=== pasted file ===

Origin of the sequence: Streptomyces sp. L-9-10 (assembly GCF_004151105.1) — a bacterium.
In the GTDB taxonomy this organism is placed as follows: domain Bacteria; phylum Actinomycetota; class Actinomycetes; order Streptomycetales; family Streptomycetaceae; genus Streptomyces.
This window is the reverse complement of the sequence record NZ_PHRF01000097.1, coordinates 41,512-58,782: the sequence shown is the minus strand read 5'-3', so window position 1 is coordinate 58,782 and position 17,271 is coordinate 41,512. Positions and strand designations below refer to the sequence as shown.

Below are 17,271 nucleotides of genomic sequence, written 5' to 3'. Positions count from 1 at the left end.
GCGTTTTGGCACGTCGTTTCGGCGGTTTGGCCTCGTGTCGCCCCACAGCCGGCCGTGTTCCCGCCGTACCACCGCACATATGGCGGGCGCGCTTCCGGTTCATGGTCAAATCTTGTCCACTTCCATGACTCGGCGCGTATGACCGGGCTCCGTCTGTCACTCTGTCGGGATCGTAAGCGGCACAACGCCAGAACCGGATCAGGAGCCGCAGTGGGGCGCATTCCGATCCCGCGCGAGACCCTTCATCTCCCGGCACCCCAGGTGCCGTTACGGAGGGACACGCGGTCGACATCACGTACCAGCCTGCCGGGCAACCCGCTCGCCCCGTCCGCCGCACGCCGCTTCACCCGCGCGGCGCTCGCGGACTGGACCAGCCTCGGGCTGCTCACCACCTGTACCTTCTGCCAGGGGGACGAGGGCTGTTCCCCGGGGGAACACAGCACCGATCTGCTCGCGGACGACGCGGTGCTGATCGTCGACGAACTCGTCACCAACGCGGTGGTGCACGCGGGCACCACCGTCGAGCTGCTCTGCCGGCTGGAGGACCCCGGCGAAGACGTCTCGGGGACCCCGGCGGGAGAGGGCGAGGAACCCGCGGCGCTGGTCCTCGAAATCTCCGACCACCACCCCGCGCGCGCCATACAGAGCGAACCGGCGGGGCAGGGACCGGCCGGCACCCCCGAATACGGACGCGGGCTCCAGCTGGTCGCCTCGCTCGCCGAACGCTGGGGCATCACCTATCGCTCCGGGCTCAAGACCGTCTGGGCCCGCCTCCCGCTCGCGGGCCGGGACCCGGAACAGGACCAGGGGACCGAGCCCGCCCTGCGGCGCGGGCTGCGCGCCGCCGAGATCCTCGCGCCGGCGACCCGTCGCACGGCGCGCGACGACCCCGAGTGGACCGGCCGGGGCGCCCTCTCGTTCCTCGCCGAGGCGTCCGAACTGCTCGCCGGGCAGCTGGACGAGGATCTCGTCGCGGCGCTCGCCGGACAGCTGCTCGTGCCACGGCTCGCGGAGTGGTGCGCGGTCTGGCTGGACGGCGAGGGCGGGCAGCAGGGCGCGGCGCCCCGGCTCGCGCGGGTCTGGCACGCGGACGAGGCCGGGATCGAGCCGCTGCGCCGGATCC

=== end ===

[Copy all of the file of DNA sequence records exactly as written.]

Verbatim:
Origin of the sequence: Streptomyces sp. L-9-10 (assembly GCF_004151105.1) — a bacterium.
In the GTDB taxonomy this organism is placed as follows: domain Bacteria; phylum Actinomycetota; class Actinomycetes; order Streptomycetales; family Streptomycetaceae; genus Streptomyces.
This window is the reverse complement of the sequence record NZ_PHRF01000097.1, coordinates 41,512-58,782: the sequence shown is the minus strand read 5'-3', so window position 1 is coordinate 58,782 and position 17,271 is coordinate 41,512. Positions and strand designations below refer to the sequence as shown.

Below are 17,271 nucleotides of genomic sequence, written 5' to 3'. Positions count from 1 at the left end.
GCGTTTTGGCACGTCGTTTCGGCGGTTTGGCCTCGTGTCGCCCCACAGCCGGCCGTGTTCCCGCCGTACCACCGCACATATGGCGGGCGCGCTTCCGGTTCATGGTCAAATCTTGTCCACTTCCATGACTCGGCGCGTATGACCGGGCTCCGTCTGTCACTCTGTCGGGATCGTAAGCGGCACAACGCCAGAACCGGATCAGGAGCCGCAGTGGGGCGCATTCCGATCCCGCGCGAGACCCTTCATCTCCCGGCACCCCAGGTGCCGTTACGGAGGGACACGCGGTCGACATCACGTACCAGCCTGCCGGGCAACCCGCTCGCCCCGTCCGCCGCACGCCGCTTCACCCGCGCGGCGCTCGCGGACTGGACCAGCCTCGGGCTGCTCACCACCTGTACCTTCTGCCAGGGGGACGAGGGCTGTTCCCCGGGGGAACACAGCACCGATCTGCTCGCGGACGACGCGGTGCTGATCGTCGACGAACTCGTCACCAACGCGGTGGTGCACGCGGGCACCACCGTCGAGCTGCTCTGCCGGCTGGAGGACCCCGGCGAAGACGTCTCGGGGACCCCGGCGGGAGAGGGCGAGGAACCCGCGGCGCTGGTCCTCGAAATCTCCGACCACCACCCCGCGCGCGCCATACAGAGCGAACCGGCGGGGCAGGGACCGGCCGGCACCCCCGAATACGGACGCGGGCTCCAGCTGGTCGCCTCGCTCGCCGAACGCTGGGGCATCACCTATCGCTCCGGGCTCAAGACCGTCTGGGCCCGCCTCCCGCTCGCGGGCCGGGACCCGGAACAGGACCAGGGGACCGAGCCCGCCCTGCGGCGCGGGCTGCGCGCCGCCGAGATCCTCGCGCCGGCGACCCGTCGCACGGCGCGCGACGACCCCGAGTGGACCGGCCGGGGCGCCCTCTCGTTCCTCGCCGAGGCGTCCGAACTGCTCGCCGGGCAGCTGGACGAGGATCTCGTCGCGGCGCTCGCCGGACAGCTGCTCGTGCCACGGCTCGCGGAGTGGTGCGCGGTCTGGCTGGACGGCGAGGGCGGGCAGCAGGGCGCGGCGCCCCGGCTCGCGCGGGTCTGGCACGCGGACGAGGCCGGGATCGAGCCGCTGCGCCGGATCC